I could go on. I should, really, because there are lots of other extraordinary writers in that stable. The Standard was always a good venue for outside writers too. They were great spotters of talent (though they let me on to their pages pretty frequently, so their judgment wasn’t perfect). But it was the in-house crew that really set the tone and made it something special.

It’s not a coincidence that a lot of the best and most enduring of their writing was in the back of the magazine, in that fantastic books and culture section. Long, discursive essays on old books and new ideas, on faith and philosophy, on culture and technology. Like NR, and like every great magazine, the Standard understood that politics is downstream of culture—for good and for bad. And that back of the book has grown even deeper than ever lately, which makes it even harder to see the Standard go.

Look, these are friends of mine. And they’re awfully decent people who have been treated far less well than they deserve. So I’m not objective. But I challenge you to immerse yourself in the archives of The Weekly Standard and come out objective—or anything other than sad to see it end and angry that it had to.

“A magazine, when properly conducted, is the nursery of genius,” Tom Paine said two and a half centuries ago. And the Standard offered proof. This grateful reader gives his thanks.

Law & the Courts

Should the Law be Clear about What’s Illegal?

David has a typically robust piece up on the home-page taking the view that the law probably isn’t on Trump’s side in the Cohen case. I urge you to read it, but I want to take issue with one point that gets close to the crux of the matter. Here is the passage:

Campaign-finance law is constructed from the ground-up to require candidate transparency and guard against corruption. Thus, it is purposefully very hard for candidates to find a way to legally and quietly use substantial sums of money to cover up dirty deeds. In his essay, Smith argues, “Indeed, it is quite probable that many of those now baying for Trump’s scalp for illegal campaign contributions would be leading a charge to prosecute Trump for illegal ‘personal use’ of campaign funds had he made the payments from his campaign treasury.”

That’s likely correct — and evidence that campaign-finance law is working as intended. In other words, if you’re a campaign-finance lawyer, and a candidate asks your advice on how to buy the silence of a porn star and hide that payment entirely from the American people, your best response should be, “Have you considered not running for office?”

But it can’t be that a law that is so ambiguous that gets you coming and going is a good law.

The lawyer’s answer in David’s hypothetical is the right moral answer and would be all that’s necessary if only upstanding people ran for office. But if we are going to ruin people’s lives and potentially take away their liberty on the basis of the law, we should make sure it is written in such a way that we can reliably answer in advance whether something is legal or not. If we want to make it illegal for anyone running for office to enter into a NDA with a mistress, let’s pass that law, or if we want pay-offs to mistresses to be considered campaign expenses (which is the logic of the government’s position), let’s write that down, too. But the SDNY has adopted an adventurously aggressive interpretation of an ambiguous area of the law, probably in part because of who the target is and how unpopular he is. This doesn’t strike me as a great victory for the rule of law.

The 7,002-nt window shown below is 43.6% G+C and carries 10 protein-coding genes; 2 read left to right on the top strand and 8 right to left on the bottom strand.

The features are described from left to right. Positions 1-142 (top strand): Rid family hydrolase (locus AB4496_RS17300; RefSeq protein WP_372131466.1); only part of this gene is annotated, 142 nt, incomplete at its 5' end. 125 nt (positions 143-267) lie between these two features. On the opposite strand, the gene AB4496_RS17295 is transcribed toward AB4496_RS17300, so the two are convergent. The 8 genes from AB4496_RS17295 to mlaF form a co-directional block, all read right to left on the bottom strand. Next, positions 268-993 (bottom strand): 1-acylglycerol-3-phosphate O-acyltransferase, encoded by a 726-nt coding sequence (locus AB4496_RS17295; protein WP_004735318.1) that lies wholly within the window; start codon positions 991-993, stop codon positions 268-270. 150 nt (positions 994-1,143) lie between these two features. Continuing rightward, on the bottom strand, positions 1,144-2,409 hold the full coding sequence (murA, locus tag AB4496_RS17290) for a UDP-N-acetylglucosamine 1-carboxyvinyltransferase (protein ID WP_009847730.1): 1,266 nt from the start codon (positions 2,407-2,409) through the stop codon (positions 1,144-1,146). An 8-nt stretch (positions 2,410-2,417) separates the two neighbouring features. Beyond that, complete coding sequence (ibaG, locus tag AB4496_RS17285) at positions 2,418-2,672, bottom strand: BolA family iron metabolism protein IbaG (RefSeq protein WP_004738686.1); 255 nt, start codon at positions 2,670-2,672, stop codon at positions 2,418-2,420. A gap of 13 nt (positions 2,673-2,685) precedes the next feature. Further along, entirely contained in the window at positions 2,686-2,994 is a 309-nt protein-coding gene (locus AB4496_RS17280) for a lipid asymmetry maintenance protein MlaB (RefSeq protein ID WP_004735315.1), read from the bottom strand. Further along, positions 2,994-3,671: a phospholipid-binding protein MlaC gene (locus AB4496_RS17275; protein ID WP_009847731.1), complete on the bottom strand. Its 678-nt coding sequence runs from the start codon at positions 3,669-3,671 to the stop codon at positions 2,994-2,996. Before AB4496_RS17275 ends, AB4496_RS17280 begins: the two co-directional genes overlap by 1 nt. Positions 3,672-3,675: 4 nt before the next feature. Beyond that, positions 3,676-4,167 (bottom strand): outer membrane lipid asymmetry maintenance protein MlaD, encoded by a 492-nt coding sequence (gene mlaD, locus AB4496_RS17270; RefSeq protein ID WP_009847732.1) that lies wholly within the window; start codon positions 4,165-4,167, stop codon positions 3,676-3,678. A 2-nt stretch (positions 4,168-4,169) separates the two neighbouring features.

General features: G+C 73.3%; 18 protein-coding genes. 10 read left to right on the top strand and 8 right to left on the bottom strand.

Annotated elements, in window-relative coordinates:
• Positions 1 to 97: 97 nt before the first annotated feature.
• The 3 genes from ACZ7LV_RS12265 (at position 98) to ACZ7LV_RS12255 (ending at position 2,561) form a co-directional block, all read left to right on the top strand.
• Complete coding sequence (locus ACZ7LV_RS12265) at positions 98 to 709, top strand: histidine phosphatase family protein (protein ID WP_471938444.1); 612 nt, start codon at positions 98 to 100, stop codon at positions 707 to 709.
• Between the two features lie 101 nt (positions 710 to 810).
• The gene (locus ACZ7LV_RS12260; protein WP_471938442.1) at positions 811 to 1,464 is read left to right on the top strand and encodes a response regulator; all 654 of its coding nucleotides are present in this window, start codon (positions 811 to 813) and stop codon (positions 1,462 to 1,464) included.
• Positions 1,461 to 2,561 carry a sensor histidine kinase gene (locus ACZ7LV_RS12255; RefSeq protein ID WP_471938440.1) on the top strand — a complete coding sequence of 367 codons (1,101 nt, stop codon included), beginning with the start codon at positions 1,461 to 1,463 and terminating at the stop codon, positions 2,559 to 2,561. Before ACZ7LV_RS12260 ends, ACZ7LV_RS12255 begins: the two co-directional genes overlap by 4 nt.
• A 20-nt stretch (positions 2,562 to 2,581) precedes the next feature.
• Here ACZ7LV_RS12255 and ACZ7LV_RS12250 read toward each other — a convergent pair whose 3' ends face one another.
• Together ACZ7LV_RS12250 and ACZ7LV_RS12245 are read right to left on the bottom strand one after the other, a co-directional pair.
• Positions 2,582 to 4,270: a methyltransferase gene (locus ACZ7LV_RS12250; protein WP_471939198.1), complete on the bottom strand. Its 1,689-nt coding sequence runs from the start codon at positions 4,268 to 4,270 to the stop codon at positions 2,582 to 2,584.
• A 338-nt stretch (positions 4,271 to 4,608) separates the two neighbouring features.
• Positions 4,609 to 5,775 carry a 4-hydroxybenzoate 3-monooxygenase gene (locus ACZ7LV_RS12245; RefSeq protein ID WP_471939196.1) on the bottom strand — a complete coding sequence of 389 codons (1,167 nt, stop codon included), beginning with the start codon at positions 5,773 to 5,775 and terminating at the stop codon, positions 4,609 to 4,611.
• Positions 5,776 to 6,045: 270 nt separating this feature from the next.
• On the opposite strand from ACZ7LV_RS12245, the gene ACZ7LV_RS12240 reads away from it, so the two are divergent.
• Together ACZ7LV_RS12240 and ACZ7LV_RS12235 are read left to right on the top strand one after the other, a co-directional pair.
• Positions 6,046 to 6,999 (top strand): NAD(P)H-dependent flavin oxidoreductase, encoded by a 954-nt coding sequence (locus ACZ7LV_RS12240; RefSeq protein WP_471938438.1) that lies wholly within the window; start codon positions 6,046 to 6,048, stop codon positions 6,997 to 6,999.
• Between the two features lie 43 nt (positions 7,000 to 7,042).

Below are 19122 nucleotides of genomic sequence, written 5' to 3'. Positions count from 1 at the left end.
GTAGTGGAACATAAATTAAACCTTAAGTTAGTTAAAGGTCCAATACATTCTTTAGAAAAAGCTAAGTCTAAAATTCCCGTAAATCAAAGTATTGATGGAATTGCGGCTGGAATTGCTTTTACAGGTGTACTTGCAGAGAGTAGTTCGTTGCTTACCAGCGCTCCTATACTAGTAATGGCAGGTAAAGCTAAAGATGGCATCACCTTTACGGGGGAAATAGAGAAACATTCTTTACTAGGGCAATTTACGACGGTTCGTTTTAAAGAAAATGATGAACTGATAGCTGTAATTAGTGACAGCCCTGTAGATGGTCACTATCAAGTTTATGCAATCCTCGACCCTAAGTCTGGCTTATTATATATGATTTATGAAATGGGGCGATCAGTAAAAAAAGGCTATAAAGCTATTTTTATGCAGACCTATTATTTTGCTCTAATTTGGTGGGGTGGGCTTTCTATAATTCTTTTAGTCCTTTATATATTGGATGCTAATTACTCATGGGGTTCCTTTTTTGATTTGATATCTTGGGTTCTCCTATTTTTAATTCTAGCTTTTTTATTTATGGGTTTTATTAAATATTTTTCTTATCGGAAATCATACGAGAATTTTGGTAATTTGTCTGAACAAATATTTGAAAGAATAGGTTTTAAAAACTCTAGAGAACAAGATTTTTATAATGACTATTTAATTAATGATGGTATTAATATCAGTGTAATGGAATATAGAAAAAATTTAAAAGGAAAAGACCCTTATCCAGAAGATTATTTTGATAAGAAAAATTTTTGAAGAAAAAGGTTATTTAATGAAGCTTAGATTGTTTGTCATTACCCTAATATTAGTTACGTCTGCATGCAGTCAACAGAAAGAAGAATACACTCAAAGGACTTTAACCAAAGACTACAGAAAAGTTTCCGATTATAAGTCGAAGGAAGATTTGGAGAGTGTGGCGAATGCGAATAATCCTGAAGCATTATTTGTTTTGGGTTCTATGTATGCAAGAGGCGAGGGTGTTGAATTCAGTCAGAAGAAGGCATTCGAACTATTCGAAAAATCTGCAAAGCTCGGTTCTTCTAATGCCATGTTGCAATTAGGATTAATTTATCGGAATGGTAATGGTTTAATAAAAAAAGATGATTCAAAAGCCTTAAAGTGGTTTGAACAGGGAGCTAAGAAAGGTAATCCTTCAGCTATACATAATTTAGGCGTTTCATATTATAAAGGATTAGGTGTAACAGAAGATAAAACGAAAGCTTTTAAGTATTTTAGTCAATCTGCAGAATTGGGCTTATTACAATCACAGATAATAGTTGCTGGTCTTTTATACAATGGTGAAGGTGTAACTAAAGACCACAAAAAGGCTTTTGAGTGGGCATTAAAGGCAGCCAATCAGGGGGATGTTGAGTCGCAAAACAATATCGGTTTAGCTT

Law & the Courts

More on Whether Paying Off a Mistress is a Campaign or Personal Expense 

The fact pattern in the Trump and Edwards cases is different, but the basic principle is the same. I found this brief in the Edwards case from CREW on how the government’s interpretation of the law would perversely and against the clear intent of the law transform personal expenses into campaign expenses very helpful.

Also, it’s pretty clear that the FEC views “the irrespective of the campaign” standard as a bright-line test rather a subjective question (i.e., the expense was 55 percent campaign-related and 45 percent personal, therefore it should be considered  campaign expense). From the Federal Register:

 

Politics & Policy

General Flynn Is Not a Victim of the FBI

Former National Security Adviser Michael Flynn arrives for a plea hearing at U.S. District Court regarding his testimony to the FBI about contacts with Russia’s ambassador to the United States, in Washington, D.C., December 1, 2017. (Jonathan Ernst/Reuters)

In recent months, a certain narrative has taken hold in the GOP — that former Trump national-security adviser Michael Flynn is a victim of FBI perfidy. The real outrage isn’t that he lied to the FBI — something he’s confessed to, by the way — but rather the way in which the FBI approached him and the manner of its interrogation. This claim gained additional currency when Flynn filed his sentencing memorandum and pointedly noted that the FBI agents who interviewed him didn’t warn that lying to the FBI was a crime.

General Flynn, one of the premiere intelligence officers of his generation, didn’t need that warning. Moreover, don’t think for a moment that he was somehow tricked into lying. Instead, remember, that he regurgitated to the FBI lies that he told others. Today, the special counsel’s office filed its reply to Flynn’s memorandum and set the record straight: